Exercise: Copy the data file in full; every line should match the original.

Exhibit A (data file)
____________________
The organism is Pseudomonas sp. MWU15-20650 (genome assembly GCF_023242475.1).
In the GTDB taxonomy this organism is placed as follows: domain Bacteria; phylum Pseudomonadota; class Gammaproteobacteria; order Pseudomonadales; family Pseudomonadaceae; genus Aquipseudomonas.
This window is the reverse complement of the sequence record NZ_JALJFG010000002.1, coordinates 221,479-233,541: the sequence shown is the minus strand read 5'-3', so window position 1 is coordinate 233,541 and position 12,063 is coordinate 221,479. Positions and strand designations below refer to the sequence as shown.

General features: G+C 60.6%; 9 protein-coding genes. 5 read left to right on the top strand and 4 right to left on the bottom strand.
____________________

The organism is Pseudomonas sp. MWU15-20650 (genome assembly GCF_023242475.1).
In the GTDB taxonomy this organism is placed as follows: domain Bacteria; phylum Pseudomonadota; class Gammaproteobacteria; order Pseudomonadales; family Pseudomonadaceae; genus Aquipseudomonas.
This window is the reverse complement of the sequence record NZ_JALJFG010000002.1, coordinates 221,479-233,541: the sequence shown is the minus strand read 5'-3', so window position 1 is coordinate 233,541 and position 12,063 is coordinate 221,479. Positions and strand designations below refer to the sequence as shown.

General features: G+C 60.6%; 9 protein-coding genes. 5 read left to right on the top strand and 4 right to left on the bottom strand.